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Here's the output. These are utf-8 strings I believe... some of these can be NoneType but it fails immediately, before ones like that...

instr = "'%s', '%s', '%d', '%s', '%s', '%s', '%s'" % softname, procversion, int(percent), exe, description, company, procurl

TypeError: not enough arguments for format string

Its 7 for 7 though?

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2 Answers 2

up vote 50 down vote accepted

Note that the % syntax for formatting strings is becoming outdated. If your version of Python supports it, you should write:

instr = "'{0}', '{1}', '{2}', '{3}', '{4}', '{5}', '{6}'".format(softname, procversion, int(percent), exe, description, company, procurl)

This also fixes the error that you happened to have.

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This seems to be mixing % formatting and str.format(), shouldn't this be using curly brackets in the format string? –  Andrew Clark Jun 21 '12 at 23:19
    
@F.J: Yes, you're right - I have updated the answer :) –  Simeon Visser Jun 22 '12 at 7:49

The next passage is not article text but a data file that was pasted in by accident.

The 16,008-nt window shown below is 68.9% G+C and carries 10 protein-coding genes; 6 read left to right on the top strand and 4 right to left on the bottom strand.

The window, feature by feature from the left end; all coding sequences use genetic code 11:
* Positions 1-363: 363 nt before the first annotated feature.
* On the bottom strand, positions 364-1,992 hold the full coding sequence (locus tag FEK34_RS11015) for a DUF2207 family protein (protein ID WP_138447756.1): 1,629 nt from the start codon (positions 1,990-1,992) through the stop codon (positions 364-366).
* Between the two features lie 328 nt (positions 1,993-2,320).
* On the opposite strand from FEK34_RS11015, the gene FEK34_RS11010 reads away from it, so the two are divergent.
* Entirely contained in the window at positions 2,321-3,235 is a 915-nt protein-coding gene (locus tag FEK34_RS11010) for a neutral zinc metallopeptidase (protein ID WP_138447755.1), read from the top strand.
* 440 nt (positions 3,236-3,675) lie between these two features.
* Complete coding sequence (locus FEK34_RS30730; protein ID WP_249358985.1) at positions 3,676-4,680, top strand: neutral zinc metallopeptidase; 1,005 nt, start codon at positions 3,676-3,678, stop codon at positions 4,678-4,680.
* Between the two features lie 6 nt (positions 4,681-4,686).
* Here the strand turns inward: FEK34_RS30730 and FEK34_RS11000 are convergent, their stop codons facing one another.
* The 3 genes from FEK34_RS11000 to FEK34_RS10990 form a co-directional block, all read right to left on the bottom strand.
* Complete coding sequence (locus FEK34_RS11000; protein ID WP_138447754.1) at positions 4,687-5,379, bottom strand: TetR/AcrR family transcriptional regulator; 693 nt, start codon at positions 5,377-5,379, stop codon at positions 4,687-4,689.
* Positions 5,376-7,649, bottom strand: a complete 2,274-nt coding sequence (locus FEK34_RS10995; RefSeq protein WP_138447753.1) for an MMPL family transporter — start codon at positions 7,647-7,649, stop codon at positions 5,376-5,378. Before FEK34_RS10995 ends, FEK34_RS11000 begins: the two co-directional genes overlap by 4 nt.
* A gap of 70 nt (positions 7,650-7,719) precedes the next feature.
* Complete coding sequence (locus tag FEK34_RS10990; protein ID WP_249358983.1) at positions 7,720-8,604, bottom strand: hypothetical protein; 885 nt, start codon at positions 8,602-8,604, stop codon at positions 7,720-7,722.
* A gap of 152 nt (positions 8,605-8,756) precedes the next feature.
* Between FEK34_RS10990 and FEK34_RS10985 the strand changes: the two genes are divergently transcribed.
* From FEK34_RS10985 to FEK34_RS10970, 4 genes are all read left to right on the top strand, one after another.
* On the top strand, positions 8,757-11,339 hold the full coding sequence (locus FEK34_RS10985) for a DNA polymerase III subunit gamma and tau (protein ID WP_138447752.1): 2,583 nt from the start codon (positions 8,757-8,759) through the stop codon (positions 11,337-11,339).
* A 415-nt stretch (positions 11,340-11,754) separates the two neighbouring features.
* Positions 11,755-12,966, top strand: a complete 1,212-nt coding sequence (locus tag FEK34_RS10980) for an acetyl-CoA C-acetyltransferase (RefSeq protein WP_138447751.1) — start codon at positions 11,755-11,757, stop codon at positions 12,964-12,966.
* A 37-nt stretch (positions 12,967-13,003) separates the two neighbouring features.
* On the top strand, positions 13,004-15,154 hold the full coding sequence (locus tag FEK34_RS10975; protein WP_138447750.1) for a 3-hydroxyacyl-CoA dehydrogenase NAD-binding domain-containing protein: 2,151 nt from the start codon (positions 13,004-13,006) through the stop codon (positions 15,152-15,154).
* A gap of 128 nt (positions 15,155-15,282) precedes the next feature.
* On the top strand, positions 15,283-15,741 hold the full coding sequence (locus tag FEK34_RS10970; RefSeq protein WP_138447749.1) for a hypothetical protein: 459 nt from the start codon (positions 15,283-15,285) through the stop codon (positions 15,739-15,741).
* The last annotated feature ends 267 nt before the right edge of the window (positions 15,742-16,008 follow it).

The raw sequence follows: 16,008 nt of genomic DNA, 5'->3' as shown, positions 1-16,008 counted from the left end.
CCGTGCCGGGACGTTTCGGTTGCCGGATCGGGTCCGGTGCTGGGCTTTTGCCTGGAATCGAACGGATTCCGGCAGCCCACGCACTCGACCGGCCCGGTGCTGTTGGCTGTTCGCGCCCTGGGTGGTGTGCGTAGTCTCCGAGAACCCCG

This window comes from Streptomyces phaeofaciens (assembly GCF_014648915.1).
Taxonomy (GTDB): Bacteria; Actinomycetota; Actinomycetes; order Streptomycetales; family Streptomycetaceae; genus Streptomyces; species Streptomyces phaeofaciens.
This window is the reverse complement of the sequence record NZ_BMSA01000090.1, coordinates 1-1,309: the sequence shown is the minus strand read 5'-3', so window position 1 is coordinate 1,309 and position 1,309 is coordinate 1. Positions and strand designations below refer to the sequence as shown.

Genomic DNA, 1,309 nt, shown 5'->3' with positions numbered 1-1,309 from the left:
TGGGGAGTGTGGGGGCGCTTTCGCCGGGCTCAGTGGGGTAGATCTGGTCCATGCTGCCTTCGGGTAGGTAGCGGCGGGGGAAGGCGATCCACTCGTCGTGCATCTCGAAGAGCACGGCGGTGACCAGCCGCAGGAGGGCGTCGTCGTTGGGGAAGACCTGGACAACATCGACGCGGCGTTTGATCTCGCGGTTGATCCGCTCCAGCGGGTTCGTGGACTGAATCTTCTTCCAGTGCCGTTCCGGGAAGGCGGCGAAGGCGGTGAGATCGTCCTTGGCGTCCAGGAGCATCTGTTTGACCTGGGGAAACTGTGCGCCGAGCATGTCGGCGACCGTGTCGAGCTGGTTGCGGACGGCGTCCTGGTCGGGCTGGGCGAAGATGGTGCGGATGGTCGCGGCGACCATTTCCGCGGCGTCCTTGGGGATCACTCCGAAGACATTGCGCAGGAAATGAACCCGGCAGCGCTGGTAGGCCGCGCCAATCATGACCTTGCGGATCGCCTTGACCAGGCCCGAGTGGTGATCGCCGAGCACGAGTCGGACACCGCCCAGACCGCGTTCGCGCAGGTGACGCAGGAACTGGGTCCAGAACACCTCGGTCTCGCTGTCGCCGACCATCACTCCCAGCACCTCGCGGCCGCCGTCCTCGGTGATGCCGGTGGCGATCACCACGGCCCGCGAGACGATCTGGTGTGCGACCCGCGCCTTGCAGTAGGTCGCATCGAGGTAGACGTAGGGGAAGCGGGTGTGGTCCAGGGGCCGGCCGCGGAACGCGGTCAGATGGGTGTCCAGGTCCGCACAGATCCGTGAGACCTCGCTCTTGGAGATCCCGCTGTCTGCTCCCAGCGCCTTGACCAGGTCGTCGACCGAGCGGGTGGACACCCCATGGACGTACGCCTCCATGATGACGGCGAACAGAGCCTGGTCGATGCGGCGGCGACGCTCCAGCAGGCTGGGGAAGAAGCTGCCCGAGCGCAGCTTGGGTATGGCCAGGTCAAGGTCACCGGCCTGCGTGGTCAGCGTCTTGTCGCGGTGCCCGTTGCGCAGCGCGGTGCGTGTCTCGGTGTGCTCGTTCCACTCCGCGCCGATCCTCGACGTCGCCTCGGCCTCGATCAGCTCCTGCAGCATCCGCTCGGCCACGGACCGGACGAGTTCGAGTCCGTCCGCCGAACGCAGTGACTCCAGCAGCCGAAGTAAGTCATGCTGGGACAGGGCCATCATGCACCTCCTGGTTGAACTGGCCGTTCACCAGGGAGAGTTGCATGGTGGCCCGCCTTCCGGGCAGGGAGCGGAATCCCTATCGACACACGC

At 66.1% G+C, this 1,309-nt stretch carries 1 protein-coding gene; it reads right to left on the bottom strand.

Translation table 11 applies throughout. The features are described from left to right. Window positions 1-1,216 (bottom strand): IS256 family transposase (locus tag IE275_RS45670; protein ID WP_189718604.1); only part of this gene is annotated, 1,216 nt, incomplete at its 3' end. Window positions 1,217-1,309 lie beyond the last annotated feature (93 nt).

Does this work for the logging module as well? Is this kind of interpolation understood by it? –  AllTradesJack Aug 20 '14 at 18:35
    
@joshsvoss: yes, there are a few links mentioned here that discuss the possibilities: bugs.python.org/issue14031 –  Simeon Visser Aug 20 '14 at 21:22
    
@SimeonVisser, why is this becoming outdated? If you, for example, use one variable to store format string and you want to put string with replaced values in same variable you get just a tad bit cleaner code with format_string %= ('bla', 'bla', 'bla'). Care to elaborate or point to some useful link about this? –  Djuka Jun 3 at 17:40

You need to put the format arguments into a tuple (add parentheses):

instr = "'%s', '%s', '%d', '%s', '%s', '%s', '%s'" % (softname, procversion, int(percent), exe, description, company, procurl)

What you currently have is equivalent to the following:

intstr = ("'%s', '%s', '%d', '%s', '%s', '%s', '%s'" % softname), procversion, int(percent), exe, description, company, procurl

Example:

>>> "%s %s" % 'hello', 'world'
Traceback (most recent call last):
  File "<stdin>", line 1, in <module>
TypeError: not enough arguments for format string
>>> "%s %s" % ('hello', 'world')
'hello world'
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2  
That worked..sort of. I was trying to use %s formatting to avoid the NoneType error, but I'm getting it still. Related: stackoverflow.com/questions/1338690/… –  y2k Jun 21 '12 at 20:30

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